Starting June 2018, companies will be able to protect their “valuable know-how and business information”, also known as business secrets, thanks to a European directive from June 8th, 2016. This directive will be transposed into French law by June 2018 at the latest. Therefore, protection of business secrecy will be legally strengthened.
The purpose of this directive is to build a uniform legal framework that allows companies to protect almost automatically confidential elements at the origin of an innovation and thus develop collaborations between economic actors of the member countries of the European Union.
I – What is business secrecy ? Legal definition
The European Commission defines business secrecy as “valuable know-how and business information, that is undisclosed and intended to remain confidential”. More specifically, it sets out three requirements for the validity of a business secret:
- Requirement 1 : This information is secret in that “it is not […] generally known among or readily accessible to persons within the circles that normally deal with the kind of information in question”.
- Requirement 2 : “It has commercial value because it is secret”.
- Requirement 3 : “It has been subject to reasonable steps under the circumstances, by the person lawfully in control of the information, to keep it secret”.
Examples include technological knowledge, business data related to customers or suppliers, business plans, strategic studies, and any other data or process that enables a company to make profit.
II – How to implement “reasonable steps” for the protection of business confidentiality?
Requirement 3 of the European Directive defines that the person must prove that the secret information defining business secrecy must have been subject to reasonable steps […] to keep it secret.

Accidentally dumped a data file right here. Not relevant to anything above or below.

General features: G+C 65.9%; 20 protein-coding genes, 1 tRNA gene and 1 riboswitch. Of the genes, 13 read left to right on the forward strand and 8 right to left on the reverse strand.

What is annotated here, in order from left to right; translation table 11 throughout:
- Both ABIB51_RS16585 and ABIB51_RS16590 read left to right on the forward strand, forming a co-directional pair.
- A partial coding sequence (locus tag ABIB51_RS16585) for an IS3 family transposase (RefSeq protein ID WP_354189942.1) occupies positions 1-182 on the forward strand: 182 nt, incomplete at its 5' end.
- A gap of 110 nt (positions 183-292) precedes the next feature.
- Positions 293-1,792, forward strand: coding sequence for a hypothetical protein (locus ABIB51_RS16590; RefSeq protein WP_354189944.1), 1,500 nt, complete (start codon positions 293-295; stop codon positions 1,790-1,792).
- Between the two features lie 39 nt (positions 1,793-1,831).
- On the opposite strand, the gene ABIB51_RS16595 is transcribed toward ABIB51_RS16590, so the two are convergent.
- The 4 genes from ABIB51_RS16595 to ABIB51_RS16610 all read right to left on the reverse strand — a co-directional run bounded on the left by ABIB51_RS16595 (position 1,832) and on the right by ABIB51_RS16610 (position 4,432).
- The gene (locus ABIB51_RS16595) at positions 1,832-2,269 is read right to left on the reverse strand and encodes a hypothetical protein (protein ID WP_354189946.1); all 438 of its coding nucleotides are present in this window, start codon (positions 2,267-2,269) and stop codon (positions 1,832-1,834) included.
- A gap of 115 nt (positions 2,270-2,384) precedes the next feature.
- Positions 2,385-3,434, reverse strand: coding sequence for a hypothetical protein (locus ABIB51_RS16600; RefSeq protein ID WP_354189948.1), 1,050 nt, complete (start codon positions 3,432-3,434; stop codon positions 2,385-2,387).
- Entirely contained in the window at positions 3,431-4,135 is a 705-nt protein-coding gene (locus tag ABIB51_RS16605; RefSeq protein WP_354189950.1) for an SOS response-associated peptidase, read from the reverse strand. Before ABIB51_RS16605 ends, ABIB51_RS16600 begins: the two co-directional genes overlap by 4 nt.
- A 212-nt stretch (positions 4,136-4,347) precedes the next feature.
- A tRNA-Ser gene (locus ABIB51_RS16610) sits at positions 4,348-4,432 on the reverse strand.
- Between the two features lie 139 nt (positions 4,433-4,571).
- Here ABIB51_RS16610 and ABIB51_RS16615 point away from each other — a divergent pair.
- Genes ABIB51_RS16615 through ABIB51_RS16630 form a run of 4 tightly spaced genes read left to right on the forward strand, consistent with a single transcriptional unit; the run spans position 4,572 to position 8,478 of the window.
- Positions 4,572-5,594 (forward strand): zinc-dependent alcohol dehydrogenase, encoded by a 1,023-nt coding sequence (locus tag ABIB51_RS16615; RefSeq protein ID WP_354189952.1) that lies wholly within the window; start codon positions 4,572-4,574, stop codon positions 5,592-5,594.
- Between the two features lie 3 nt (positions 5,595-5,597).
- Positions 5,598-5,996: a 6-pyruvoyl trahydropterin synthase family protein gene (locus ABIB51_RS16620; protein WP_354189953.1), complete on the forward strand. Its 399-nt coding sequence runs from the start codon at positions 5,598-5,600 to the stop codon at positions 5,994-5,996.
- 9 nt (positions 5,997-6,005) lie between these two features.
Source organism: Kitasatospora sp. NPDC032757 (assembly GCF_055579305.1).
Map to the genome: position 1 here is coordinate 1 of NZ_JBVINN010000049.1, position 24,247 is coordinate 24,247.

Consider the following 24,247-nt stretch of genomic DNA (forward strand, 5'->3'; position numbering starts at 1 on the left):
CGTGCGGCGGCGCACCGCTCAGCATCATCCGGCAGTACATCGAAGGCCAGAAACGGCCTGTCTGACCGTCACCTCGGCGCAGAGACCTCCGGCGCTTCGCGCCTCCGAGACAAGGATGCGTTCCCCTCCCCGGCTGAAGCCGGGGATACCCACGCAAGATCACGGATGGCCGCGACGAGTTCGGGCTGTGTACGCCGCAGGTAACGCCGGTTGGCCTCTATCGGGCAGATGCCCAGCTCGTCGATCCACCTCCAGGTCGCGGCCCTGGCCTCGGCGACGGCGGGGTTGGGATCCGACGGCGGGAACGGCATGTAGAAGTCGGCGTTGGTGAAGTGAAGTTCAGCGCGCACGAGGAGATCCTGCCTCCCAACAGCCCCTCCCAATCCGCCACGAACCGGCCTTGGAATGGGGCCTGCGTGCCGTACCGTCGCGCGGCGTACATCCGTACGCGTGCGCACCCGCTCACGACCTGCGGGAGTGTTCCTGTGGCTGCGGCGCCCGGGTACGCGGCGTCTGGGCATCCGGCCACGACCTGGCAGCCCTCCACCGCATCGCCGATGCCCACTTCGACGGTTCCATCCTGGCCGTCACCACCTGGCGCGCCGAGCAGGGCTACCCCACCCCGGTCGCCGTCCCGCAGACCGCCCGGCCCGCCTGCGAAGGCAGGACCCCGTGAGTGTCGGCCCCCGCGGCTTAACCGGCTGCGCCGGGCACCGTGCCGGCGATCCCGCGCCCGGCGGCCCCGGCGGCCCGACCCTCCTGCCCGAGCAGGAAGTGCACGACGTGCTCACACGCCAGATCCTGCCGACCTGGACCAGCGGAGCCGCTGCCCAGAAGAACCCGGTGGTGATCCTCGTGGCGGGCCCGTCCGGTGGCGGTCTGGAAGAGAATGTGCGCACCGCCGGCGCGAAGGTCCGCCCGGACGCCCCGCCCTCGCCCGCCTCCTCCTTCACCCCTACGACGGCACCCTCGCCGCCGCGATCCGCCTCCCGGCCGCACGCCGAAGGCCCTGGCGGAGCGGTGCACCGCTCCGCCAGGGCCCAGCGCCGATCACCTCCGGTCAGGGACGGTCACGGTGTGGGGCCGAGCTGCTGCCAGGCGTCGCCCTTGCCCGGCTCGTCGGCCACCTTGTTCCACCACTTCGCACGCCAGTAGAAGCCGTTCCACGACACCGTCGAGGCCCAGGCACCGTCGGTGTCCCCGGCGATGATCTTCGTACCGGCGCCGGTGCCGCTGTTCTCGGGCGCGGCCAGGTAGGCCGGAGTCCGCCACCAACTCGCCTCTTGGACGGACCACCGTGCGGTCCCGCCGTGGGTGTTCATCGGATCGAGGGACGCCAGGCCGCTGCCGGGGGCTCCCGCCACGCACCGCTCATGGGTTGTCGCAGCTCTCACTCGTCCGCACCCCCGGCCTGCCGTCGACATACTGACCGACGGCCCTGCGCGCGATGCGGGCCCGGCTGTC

However, the order does not specify which reasonable steps must be taken to protect this secret information. Confidentiality agreements are one way of meeting this requirement. The computer security of confidential data is another. But beyond this technical protection, the first step consists in ensuring the proof of this secret information by time-stamping and certifying it.
In a concrete case, if an employee stole the models from company A before taking them to company B, how could he prove that company A was indeed at the author of the models ? Here, certification and time-stamping of the models by Company A would have proven to the judge that the models were stolen.
III – Blockchain technology to time-stamp and certify the integrity of business secret
Essentially, a blockchain is a digital register that operates without a central control body. On this register, there is no longer a need for a third party certifier such as a notary, the Soleau envelope, etc. which are responsible for creating certificates of authenticity; these can now be generated with a network of computers that store the proof of existence and integrity of a data.
This technology is of great interest to companies which see it as a digital data certification tool. It indeed allows to time stamp and create the proof of integrity of a data in a secure, durable and low cost way compared to existing solutions.
For business secrecy, it would be sufficient to write a description of all the confidential information that characterizes it and to create their digital fingerprint, equivalent to the fingerprint but for data: each data has its own digital fingerprint. If text data on a PDF document is changed by even a comma, its digital footprint will be completely different. This digital fingerprint is then added to the blockchain, allowing it to be time-stamped and guaranteeing its integrity.
Datatrust is a digital file certification solution that uses blockchain technology. Our platform has been designed to fit the needs of large companies, law firms and startups. Datatrust allows them to certify their data in a few clicks and edit a certificate in PDF format.